By Dimitris N. Chorafas (auth.)
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Extra info for Corporate Accountability: With Case Studies in Pension Funds and in the Banking Industry
6 JP Morgan Chase: exposure to derivatives versus equity capital and assets * Core derivatives losses in case of major crisis or panic. 44 Corporate Governance and its Responsibilities led to the current Bank of America, which has quietly worked its way into second place in the derivatives heavyweights. 5 trillion at year-end 2002. Even before the acquisition of FleetBoston in October 2003, which added to the institution’s derivatives portfolio, Bank of America had $248 in derivatives for every dollar of equity capital, compared to $116 at Citigroup and $682 at Morgan Chase.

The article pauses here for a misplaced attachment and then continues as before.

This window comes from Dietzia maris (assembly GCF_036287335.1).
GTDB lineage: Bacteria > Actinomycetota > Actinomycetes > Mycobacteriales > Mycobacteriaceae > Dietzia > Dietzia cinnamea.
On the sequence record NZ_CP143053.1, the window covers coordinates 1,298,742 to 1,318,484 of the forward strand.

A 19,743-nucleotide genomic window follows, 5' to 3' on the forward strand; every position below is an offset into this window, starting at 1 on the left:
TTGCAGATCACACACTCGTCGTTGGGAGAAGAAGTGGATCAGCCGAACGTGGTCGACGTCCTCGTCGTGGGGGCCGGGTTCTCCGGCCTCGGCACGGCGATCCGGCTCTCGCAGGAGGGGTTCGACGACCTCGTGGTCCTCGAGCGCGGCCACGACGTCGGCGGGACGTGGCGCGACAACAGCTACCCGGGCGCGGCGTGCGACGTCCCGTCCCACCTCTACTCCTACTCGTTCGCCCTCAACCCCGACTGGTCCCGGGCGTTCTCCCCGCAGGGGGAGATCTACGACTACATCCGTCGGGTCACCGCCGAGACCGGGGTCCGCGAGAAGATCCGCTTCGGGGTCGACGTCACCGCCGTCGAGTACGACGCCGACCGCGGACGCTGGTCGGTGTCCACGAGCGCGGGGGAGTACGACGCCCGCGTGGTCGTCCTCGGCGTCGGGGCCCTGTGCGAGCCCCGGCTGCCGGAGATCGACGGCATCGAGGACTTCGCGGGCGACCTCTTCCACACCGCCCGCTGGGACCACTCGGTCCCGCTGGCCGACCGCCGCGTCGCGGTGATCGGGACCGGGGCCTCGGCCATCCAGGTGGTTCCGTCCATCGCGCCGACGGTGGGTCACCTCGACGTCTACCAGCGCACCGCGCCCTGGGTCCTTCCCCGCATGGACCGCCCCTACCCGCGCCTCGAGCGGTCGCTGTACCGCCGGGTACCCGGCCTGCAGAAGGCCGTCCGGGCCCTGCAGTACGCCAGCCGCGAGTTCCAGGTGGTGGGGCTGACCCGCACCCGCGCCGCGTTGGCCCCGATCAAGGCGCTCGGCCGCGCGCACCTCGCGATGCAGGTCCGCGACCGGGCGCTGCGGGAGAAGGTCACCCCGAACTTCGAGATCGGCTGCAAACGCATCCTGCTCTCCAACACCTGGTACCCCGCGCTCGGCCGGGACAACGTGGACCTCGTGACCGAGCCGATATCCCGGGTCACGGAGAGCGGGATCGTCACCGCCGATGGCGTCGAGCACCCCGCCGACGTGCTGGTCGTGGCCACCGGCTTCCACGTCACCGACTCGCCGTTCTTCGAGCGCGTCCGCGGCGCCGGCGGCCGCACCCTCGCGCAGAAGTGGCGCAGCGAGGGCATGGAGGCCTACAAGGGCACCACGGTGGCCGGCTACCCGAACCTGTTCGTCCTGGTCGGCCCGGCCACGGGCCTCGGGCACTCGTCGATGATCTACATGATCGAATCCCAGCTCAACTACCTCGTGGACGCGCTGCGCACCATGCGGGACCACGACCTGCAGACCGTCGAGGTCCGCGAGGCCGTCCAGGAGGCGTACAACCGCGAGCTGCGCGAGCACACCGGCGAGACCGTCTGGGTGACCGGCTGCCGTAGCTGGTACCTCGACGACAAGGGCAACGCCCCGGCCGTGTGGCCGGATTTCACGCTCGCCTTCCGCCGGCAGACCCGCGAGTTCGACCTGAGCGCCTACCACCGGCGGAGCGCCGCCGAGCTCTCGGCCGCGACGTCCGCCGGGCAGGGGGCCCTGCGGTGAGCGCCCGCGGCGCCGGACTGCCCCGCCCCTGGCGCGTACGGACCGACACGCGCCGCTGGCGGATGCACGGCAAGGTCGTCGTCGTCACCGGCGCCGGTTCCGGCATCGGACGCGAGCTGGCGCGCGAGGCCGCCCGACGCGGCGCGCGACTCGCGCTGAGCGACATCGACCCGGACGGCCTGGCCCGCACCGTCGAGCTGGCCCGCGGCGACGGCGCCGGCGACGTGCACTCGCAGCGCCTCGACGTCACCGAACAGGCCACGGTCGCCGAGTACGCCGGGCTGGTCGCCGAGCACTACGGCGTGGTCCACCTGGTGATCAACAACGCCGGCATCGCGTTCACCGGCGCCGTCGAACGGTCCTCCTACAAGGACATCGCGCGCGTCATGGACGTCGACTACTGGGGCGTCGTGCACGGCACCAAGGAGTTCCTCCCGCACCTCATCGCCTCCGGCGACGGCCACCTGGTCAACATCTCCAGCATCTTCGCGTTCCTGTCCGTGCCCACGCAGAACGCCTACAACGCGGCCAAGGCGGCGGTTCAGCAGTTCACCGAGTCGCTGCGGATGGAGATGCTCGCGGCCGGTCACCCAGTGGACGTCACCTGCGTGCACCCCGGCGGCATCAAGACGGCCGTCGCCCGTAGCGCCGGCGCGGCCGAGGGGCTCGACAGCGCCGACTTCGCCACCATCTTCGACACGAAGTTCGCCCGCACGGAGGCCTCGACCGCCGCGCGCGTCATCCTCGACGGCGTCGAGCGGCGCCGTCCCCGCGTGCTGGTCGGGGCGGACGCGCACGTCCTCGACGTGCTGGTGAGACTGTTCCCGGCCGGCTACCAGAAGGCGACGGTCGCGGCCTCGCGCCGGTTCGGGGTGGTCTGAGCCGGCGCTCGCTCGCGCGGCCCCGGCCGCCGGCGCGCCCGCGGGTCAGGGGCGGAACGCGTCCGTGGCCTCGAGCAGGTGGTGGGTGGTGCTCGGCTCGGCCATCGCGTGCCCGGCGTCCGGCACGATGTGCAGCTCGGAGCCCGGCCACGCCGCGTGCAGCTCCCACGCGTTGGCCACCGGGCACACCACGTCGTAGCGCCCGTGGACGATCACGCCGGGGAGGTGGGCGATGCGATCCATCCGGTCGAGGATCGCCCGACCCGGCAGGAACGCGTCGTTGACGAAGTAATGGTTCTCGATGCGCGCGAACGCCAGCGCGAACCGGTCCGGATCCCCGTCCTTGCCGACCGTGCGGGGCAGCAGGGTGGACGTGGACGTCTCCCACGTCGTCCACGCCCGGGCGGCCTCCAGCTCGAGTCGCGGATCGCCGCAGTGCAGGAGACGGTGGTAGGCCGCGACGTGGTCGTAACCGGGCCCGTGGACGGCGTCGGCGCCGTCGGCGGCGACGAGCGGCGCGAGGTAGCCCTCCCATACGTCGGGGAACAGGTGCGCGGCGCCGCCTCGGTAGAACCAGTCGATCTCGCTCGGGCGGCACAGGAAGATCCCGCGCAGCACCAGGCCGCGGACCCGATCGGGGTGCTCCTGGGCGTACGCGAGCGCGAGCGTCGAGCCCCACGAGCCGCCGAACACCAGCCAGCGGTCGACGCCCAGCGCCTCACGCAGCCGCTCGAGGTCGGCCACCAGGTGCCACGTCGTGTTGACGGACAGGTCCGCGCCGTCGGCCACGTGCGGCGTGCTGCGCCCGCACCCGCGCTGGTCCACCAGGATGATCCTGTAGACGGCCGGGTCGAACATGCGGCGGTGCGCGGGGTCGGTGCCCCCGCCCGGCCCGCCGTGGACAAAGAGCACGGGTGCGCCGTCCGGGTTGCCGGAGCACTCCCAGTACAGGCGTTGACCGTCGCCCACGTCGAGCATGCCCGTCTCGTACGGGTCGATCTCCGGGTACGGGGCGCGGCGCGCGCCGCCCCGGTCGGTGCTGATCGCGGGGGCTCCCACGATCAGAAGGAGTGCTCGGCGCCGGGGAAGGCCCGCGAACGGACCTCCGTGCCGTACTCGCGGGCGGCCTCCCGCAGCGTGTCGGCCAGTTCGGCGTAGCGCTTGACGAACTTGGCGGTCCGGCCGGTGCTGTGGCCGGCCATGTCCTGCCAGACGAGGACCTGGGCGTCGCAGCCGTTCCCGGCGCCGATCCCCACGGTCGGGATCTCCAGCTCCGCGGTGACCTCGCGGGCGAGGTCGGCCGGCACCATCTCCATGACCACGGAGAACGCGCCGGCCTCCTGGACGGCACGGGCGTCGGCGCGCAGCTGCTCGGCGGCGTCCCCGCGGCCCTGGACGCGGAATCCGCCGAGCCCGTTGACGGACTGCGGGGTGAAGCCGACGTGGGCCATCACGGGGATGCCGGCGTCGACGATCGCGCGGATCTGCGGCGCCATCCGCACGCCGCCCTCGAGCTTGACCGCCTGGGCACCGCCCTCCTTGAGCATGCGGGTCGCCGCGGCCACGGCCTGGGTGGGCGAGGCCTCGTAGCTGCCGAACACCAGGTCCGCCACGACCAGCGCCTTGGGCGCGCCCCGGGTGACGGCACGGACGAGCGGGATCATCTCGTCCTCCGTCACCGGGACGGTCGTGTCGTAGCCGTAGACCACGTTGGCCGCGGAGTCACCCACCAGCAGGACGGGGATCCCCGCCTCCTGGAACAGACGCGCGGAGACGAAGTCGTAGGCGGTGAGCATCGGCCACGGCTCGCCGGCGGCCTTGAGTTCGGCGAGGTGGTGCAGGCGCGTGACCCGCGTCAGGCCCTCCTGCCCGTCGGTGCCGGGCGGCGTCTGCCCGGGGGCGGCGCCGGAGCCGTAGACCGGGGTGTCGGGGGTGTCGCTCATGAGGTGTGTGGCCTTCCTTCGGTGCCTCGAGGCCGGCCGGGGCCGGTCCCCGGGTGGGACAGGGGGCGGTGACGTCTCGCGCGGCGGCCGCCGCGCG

A case in point is foreign direct investment (FDI), which brings the recipient of capital inflow useful technical and managerial knowledge. In turn, this calls for a major contribution of time and effort on the investor’s side. There is also moral hazard, which becomes acute if the borrower of bank money, or the receiver of FDI, expects to lose the value of his investment anyway. When this happens, the beneficiary has nothing further to fear by taking a much bigger risk in the hope of turning his fortunes around.
This poses a huge dilemma to top management which, in extremis, can be phrased in these terms: • Will the company cut the price and risk bankruptcy? or • Will it stick to risk-based pricing and lose business? The answer will most likely fall between these two extremes: there will be a deviation from risk-based pricing but not to the level of risking bankruptcy. This is precisely what has happened to NatWest Markets (and a horde of other cases) where pricing of options was based on an overoptimistic estimate that future volatility will be low, with the result that in March 1997 NatWest Markets lost £300 million ($490 million).
Corporate Accountability: With Case Studies in Pension Funds and in the Banking Industry by Dimitris N. Chorafas (auth.)